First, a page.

Can't imagine the feelings of these people returning after so much time but still having radiation as something that will keep them stressed, even if people return life will not be back to normal for much longer time.

9 ( +11 / -2 )

good luck guys.

8 ( +8 / -0 )

Would you eat food from Chernobyl area even now? No thanks. I

4 ( +11 / -7 )

Feel sorry for these residents being duped by Jgov. Jgov had to lower the radioactive safety levels to fit their narratives. Now these locals are going to suffer long term consequences. Really sad.

2 ( +10 / -8 )

5,600 inhabitants in Futaba.

15 have applied to come back.

'nuff said. This town is dead, gone, snuffed out of existence. The inhabitants may have tap water, but what about services: postal/medical services or daily needs such as food? Nobody is going to want to come here because, well, Fukushima but also because there is no business to be done here. All this making this:

The scheme "aims to ensure that residents will be able to live without problems, by, for example, checking if the sewers function well and there are facilities to support everyday life", a cabinet office official in charge of supporting Fukushima residents told AFP.

...sound very hollow.

11 years after the disaster everybody who had a family, money, connections/relatives to re-start their lives elsewhere did. These 15 are the other ones or those who are too attached to the area (i.e. the "elder" ones). If these are, as I suspect, elderly people they will after a few year anyway need to move out again for medical reasons...

And as for this:

The government has undertaken an extensive decontamination programme in the region, literally scraping layers of topsoil, among other methods to remove radiation.

...1-2 years ago I saw a piece on TV about that.

No other region wants the scrapped earth on their grounds, nobody! The J-gov had been baiting prefectures, regions, cities, villages with tossing around (tax-payers) money to:

1 - accept to hold a town/city-meeting with government official and listen to what they had to say (i.e. your city/village will receive a lot of money, no obligations to continue the process),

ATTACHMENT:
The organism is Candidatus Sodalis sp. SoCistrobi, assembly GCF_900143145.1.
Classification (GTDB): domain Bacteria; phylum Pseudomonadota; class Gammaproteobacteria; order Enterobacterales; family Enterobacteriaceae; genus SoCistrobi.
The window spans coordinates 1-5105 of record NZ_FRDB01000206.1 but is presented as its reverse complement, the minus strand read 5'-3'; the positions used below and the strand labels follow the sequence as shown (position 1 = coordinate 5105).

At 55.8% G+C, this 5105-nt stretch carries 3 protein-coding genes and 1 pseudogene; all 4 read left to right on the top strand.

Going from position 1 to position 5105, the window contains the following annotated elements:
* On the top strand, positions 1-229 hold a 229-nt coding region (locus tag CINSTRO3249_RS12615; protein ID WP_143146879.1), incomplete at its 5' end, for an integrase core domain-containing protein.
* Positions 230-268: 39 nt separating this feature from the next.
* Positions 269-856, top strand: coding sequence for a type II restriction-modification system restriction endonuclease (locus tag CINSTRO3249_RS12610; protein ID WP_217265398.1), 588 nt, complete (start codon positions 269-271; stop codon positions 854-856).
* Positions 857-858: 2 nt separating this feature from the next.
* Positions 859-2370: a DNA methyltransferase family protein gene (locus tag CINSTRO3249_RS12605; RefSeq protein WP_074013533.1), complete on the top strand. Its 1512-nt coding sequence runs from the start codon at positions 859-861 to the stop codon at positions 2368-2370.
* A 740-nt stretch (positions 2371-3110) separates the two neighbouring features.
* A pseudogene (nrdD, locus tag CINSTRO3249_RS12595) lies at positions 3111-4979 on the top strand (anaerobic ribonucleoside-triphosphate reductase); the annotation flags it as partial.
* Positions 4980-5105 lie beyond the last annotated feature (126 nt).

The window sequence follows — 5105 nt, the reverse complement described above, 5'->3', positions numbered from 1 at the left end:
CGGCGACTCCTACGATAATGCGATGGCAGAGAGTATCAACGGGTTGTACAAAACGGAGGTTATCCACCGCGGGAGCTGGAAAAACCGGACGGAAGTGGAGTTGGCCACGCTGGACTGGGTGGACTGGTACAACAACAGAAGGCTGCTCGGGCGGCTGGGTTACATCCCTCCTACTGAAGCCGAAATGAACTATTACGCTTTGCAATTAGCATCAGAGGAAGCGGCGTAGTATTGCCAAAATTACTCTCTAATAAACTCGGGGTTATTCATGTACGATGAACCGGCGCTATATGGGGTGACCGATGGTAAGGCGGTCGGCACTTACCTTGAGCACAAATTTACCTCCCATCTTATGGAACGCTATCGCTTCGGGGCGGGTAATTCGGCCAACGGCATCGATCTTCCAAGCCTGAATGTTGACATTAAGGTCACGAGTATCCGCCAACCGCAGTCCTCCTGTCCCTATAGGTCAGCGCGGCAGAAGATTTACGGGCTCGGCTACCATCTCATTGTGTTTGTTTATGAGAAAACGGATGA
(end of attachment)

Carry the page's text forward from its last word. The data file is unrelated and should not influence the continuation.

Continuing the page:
2 - (I believe) organize a public vote on whether accepting of not the radioactive stuff (i.e. your city/village will receive a lot of money, no obligation for the vote to turn out positive),

3 - physically take reception of the radioactive stuff (i.e. your city/village will receive a lot of money upon reception).

In short: at every step, your city/village will receive money even if the processes stops.

According to the piece, only one village/city's mayor wanted to process to the first step, faced total opposition from his constituents with one even throwing a molotov cocktail onto the mayor's house in protest(!). Process stopped immediately.

No thinks that somewhere down the road, the J-gov will simply dump the radioactive earth into the sea. Mondai nai-style. My answer: under a similar scheme, just bury the stuff under Nagata-cho, the tossers in parliament already received too much money anyway.

1 ( +9 / -8 )

Those who persist in advocating more nuclear power need to reflect upon Fukushima. The massive clean up costs of a disaster, and the associated human misery and relocation, are often not factored into calculations when deciding upon the suitability of building new nuclear plants.

4 ( +8 / -4 )

Watching this on nhk last night and couldn't help but feel sorry for those returning folk. Nice people.

Their individual houses looked pretty much "restored", but the area has tragedy written all over it.